Friday, November 13, 2009

Education in Georgia

When I chose the “Education” breakout session as a recent IBM “Smarter Planet” event, my two topics of interest where professional development for women (having observed that women are interested in having it, but only if their employers pay for it) and global curiosity (having observed that not just Georgians but Americans in general are fiercely uncurious about other countries, cultures, languages, people, and global careers.

During the 2-hour discussion, the focus, however, was Georgia’s high school dropout rate; causes and possible remedies. In the process, I learned a few things.

In Atlanta schools, 65-70% of the teachers are “old”, have tenure and are not prepared for the 21st century, despite lots of training. Unions are to blame. Teachers want to be regarded as “professionals”, but unionization prohibits this image.

Top university graduates do not want to go into teaching; parental pressure: “We did not send you to college to become a teacher!” Teachers come out of the bottom 1/3 of college graduates.

Skills needed for the future: communications, how to think; today’s young people are on-line, but do not know how to communicate.

Inadequate education leads to crime, New York City, with a population of 8.8 million has 13,000 people in jail; Atlanta, with a population of 4 million, has 14,000 in jail. The recidivism rate is 40%. What can Georgia do better?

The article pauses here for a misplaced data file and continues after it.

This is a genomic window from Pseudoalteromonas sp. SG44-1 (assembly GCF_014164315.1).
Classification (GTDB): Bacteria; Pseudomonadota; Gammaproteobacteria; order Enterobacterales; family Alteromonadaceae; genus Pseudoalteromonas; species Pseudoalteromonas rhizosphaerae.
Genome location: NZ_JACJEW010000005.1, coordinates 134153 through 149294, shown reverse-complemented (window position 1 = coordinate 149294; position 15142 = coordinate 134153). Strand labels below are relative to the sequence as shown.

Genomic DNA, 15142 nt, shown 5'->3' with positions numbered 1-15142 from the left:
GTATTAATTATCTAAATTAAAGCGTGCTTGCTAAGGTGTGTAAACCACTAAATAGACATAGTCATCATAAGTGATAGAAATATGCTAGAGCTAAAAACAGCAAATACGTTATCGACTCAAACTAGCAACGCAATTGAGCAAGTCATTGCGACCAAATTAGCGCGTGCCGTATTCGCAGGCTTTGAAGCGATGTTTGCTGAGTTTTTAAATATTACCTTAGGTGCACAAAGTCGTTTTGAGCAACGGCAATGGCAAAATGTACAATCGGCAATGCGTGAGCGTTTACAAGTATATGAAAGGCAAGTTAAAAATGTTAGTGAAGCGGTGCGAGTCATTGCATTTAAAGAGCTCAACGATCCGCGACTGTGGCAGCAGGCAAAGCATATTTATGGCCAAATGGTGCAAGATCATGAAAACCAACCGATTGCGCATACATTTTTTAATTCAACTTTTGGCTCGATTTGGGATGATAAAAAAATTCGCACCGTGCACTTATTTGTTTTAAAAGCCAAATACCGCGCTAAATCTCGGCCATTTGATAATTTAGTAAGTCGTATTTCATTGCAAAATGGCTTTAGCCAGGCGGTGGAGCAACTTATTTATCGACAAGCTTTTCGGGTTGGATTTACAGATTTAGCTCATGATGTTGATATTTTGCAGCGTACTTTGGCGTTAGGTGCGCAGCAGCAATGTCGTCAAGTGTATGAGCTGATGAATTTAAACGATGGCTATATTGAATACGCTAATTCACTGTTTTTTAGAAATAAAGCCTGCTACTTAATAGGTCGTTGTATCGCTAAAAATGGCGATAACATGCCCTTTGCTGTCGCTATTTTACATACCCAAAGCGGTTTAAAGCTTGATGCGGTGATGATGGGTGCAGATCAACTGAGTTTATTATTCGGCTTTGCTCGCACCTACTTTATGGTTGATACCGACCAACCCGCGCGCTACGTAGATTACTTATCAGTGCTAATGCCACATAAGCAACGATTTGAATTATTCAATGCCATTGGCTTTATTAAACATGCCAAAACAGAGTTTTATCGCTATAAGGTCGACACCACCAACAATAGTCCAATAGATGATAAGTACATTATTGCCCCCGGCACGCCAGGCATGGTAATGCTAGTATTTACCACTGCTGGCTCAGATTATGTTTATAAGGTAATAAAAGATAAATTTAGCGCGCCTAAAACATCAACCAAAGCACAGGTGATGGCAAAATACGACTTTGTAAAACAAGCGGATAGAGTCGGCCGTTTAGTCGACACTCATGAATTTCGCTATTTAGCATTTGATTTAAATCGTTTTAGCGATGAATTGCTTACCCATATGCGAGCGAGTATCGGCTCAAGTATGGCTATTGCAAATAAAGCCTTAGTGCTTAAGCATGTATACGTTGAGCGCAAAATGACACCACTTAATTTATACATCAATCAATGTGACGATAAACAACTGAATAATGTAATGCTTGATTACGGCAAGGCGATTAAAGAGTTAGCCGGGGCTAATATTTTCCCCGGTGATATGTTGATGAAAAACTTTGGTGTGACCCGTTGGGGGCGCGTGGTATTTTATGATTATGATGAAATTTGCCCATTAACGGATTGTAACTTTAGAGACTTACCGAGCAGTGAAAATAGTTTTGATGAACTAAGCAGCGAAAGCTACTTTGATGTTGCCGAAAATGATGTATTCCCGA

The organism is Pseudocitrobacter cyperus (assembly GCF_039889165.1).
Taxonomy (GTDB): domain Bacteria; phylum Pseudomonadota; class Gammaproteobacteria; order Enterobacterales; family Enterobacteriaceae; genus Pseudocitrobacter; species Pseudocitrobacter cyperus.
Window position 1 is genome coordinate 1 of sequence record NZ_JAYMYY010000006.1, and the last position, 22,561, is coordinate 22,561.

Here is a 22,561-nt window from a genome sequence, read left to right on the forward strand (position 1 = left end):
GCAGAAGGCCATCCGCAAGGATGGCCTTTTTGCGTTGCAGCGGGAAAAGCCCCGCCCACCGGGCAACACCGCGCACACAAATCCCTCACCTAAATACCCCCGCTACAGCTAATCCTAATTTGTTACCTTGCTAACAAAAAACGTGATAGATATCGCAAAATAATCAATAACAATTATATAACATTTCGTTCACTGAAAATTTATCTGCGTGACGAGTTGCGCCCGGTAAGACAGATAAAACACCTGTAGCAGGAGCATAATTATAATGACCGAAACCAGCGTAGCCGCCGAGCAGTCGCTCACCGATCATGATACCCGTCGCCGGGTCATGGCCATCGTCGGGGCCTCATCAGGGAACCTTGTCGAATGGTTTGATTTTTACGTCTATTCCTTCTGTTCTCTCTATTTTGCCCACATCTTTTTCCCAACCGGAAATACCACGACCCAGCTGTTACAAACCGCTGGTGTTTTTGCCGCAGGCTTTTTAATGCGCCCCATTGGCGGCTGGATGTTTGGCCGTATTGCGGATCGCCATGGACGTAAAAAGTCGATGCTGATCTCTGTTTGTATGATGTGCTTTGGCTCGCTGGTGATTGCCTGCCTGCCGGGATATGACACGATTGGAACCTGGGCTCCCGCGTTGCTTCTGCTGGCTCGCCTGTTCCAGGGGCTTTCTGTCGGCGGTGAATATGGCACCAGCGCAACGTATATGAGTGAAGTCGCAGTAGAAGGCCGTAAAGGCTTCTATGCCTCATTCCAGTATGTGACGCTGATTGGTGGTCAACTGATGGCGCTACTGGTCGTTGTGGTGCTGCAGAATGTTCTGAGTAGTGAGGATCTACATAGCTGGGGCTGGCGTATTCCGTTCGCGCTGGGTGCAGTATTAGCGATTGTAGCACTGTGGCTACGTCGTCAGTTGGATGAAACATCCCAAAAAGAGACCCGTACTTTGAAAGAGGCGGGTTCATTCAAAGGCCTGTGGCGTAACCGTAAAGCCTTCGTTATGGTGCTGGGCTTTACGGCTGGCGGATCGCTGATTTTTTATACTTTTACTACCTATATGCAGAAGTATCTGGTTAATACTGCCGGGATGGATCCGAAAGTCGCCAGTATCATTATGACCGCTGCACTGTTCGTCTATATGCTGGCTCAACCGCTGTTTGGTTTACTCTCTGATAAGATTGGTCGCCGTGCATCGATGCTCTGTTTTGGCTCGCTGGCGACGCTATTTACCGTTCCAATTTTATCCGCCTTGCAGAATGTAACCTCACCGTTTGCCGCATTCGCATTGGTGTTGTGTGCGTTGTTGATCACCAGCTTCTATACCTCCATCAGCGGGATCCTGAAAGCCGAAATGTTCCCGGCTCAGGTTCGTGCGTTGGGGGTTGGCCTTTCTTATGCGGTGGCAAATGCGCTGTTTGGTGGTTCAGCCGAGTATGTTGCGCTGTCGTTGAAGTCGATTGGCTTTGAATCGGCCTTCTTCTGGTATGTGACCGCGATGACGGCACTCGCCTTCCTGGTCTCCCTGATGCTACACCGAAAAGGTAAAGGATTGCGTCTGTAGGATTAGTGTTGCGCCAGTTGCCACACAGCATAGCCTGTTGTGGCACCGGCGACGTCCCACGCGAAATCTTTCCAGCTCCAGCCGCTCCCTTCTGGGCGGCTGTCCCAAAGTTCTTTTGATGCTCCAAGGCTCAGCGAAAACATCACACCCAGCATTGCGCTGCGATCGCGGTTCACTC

Young people’s attitudes need to change. Very few will become super athletes or rock stars. How about parental expectations? “Below the gnat line” (Augusta-Macon-Columbus), with the exception of Savannah, fathers still tell their sons that education beyond high school is not necessary: “I did well enough without going to college, and you can too!”

The topics I proposed? Professional education was barely touched on (only by a school system administrator, who said there is plenty of it, costs the system tons of money and delivers few if any noticeable results) and the necessity of educating our children so that they can compete for jobs with global counterparts was endorsed by only one of the other 15 or so people in the room. I had hoped to ask if the participants were aware of the “Two Million Minutes” documentary (, but the focus was so immediately local that the opportunity did not present itself.

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